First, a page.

Last night, sports fans around the world witnessed history. The thrilling, down-to-the wire Game 7 bout between the Cleveland Cavaliers and Golden State Warriors ended with the Cavaliers winning their first-ever championship, 93-89, the first championship for a Cleveland professional sports team in 52 years. But the quest for a Cleveland championship goes beyond this one game, this one series, or this one season. Last night, the greatest narrative in all of sports reached its conclusion, authored by the best player of his generation, LeBron James.
On May 22, 2003, the Cleveland Cavaliers, a moribund franchise without an identity or franchise player, saw their fortunes turn around when they won the NBA draft lottery. One month later, the Cavs selected a high schooler from nearby Akron named LeBron James, the greatest prospect to ever come out of high school. LeBron lived up to the hype, winning Rookie of the Year in his inaugural season and receiving All Star honors in every season after that. As LeBron rose to superstardom, the Cavaliers rose to relevance, reaching the playoffs as the second seed in 2006-07. Three rounds later, Cleveland was in their first NBA Finals but were swept by the more experienced San Antonio Spurs.
While LeBron was recognized as the best player in basketball, he didn’t have enough talent around him to build a championship team. In the next couple seasons, the Cavaliers fell short of the championship round, losing to the talent-laden Boston Celtics and up-and-coming Orlando Magic. Then, in 2010, The King made the most controversial decision in NBA history and left Cleveland to go to the Miami, forming a super team with Dwyane Wade and Chris Bosh. Cleveland fans burned James’ jersey and called him a traitor and the Cavaliers fell back to the bottom of the NBA.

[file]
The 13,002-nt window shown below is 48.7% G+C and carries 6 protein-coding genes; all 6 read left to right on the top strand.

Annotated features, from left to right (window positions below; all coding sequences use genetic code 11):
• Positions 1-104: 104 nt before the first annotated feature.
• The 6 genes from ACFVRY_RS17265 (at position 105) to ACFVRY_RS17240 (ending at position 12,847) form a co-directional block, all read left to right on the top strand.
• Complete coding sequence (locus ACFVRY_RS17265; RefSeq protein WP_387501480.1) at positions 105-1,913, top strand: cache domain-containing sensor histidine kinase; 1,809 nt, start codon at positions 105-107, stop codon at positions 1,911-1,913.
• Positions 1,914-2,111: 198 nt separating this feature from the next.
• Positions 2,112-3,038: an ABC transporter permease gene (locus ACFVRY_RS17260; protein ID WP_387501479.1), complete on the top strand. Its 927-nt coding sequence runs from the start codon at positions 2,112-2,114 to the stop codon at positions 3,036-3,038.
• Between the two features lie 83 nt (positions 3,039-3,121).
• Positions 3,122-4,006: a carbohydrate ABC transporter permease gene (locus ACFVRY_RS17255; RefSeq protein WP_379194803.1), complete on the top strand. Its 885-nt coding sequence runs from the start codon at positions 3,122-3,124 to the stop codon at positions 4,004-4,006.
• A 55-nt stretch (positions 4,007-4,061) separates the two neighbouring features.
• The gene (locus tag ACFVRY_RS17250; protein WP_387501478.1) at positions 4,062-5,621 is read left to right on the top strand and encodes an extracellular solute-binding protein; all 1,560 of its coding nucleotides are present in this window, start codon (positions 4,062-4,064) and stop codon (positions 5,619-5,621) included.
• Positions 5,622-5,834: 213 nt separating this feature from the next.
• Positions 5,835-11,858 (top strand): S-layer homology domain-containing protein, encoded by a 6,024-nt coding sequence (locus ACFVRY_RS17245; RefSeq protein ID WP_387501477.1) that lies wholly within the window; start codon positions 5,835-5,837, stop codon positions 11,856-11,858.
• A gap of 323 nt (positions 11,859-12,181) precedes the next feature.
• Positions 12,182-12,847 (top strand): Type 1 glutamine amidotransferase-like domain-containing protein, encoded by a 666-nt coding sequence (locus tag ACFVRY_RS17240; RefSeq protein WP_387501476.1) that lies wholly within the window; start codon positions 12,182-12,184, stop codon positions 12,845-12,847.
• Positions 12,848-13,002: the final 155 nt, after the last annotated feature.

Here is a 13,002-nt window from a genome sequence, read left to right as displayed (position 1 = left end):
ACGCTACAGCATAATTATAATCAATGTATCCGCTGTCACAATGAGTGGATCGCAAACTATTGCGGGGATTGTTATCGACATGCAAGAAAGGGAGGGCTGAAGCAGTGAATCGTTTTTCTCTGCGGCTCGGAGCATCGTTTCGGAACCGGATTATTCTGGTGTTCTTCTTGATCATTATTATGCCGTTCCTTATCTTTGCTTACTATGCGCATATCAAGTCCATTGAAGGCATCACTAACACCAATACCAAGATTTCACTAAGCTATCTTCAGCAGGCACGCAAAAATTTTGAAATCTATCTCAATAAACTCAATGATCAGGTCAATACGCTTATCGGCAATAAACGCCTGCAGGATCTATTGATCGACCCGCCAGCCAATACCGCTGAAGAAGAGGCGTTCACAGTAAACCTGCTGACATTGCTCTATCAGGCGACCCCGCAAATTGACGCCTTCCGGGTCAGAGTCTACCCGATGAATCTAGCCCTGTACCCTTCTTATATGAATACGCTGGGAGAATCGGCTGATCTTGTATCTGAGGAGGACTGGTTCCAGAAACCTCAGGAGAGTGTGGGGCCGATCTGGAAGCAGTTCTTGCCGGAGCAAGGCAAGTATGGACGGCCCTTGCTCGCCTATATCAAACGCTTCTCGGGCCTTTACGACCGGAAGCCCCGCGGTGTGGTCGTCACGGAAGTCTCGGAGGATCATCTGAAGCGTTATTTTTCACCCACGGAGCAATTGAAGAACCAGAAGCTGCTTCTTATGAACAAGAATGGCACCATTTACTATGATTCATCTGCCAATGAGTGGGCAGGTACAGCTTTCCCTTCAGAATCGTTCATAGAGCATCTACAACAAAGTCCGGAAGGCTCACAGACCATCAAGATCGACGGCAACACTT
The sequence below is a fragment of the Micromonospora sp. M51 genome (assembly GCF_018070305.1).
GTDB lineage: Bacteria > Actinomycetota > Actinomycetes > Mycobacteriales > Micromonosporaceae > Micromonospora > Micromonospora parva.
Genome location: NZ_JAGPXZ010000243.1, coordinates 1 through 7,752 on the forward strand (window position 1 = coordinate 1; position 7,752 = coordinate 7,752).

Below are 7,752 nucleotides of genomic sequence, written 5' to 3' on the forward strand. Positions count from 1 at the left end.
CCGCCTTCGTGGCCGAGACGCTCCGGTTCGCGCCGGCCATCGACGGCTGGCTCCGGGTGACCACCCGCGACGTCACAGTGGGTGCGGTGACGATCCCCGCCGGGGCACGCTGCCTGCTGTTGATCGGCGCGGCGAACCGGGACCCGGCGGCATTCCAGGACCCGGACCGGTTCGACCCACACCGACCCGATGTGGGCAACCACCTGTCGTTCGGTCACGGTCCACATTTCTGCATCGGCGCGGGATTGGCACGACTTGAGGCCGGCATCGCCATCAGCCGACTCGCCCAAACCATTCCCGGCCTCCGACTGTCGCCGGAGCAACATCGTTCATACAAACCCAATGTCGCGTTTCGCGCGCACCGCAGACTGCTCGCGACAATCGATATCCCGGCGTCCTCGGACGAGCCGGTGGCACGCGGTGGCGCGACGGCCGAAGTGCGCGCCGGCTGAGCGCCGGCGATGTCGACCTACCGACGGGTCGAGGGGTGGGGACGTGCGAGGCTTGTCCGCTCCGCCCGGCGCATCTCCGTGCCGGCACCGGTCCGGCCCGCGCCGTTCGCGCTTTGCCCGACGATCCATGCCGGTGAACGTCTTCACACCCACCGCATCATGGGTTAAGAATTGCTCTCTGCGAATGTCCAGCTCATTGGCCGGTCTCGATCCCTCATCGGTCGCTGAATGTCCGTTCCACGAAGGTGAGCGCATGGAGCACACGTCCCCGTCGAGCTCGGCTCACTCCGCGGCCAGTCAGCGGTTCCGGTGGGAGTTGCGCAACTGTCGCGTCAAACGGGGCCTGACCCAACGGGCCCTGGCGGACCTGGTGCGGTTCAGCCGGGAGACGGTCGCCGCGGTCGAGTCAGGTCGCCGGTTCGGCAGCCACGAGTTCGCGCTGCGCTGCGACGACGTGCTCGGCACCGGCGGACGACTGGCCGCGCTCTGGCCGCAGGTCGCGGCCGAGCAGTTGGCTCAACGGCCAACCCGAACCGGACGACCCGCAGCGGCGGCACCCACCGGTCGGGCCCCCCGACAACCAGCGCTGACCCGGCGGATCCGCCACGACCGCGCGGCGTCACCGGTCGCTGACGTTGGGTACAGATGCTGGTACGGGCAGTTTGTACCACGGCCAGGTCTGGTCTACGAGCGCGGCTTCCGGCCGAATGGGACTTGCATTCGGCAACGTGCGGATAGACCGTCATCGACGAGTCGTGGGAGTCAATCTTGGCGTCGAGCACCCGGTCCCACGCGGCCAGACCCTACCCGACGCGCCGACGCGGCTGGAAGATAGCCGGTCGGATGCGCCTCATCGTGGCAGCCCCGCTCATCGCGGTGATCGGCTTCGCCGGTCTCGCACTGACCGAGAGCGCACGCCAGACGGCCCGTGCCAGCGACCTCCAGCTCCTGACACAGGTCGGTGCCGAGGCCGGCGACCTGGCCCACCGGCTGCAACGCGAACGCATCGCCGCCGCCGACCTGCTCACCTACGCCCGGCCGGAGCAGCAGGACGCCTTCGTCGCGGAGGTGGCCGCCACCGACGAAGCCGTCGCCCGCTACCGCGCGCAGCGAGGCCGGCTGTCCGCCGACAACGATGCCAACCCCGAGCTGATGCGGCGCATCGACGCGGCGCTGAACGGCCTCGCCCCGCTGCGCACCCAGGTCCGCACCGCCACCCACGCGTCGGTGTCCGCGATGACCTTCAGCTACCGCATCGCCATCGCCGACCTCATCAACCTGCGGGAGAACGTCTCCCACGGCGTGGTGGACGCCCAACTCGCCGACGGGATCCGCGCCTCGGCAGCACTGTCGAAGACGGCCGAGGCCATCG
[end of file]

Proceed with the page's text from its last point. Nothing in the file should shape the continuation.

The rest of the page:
With Miami, James reached the Finals four times in four years and won the first two championships in his career. But as the Heat started to burn out and LeBron reached free agency, Miami’s championship window seemed to be closing. In the summer of 2014, LeBron announced in an essay that he was coming back home to Ohio. He promised that Cleveland, which hadn’t won a championship in any sport in half a century, would win a championship.
In the first couple months, the Cavs switched from cellar dweller to the best team in the Eastern Conference. One of the first overall draft picks that the non-LeBron era yielded was All Star point guard Kyrie Irving, and two other top picks, Andrew Wiggins and Anthony Bennett, were sent to Minnesota for double-double machine Kevin Love. Suddenly, Cleveland had a Big Three and were in championship contention.
As with Miami, the Cavaliers didn’t dominate early. LeBron dealt with injury and the Big Three were rarely on the same page. The Cavs found their stride in the second half of the season and cruised through the Eastern Conference playoffs. Suddenly, LeBron and the Cavaliers were back in the Finals.
LeBron’s Cavaliers ran into a much better team in the Golden State Warriors. The deeper, pure shooting Warriors held back Cleveland and injuries knocked out Irving and Love. LeBron and his supporting cast battled valiantly, but Golden State downed the Cavs in six games. Not only did the Warriors become the kings of the hill, but MVP Stephen Curry captured the title of best basketball player in the world.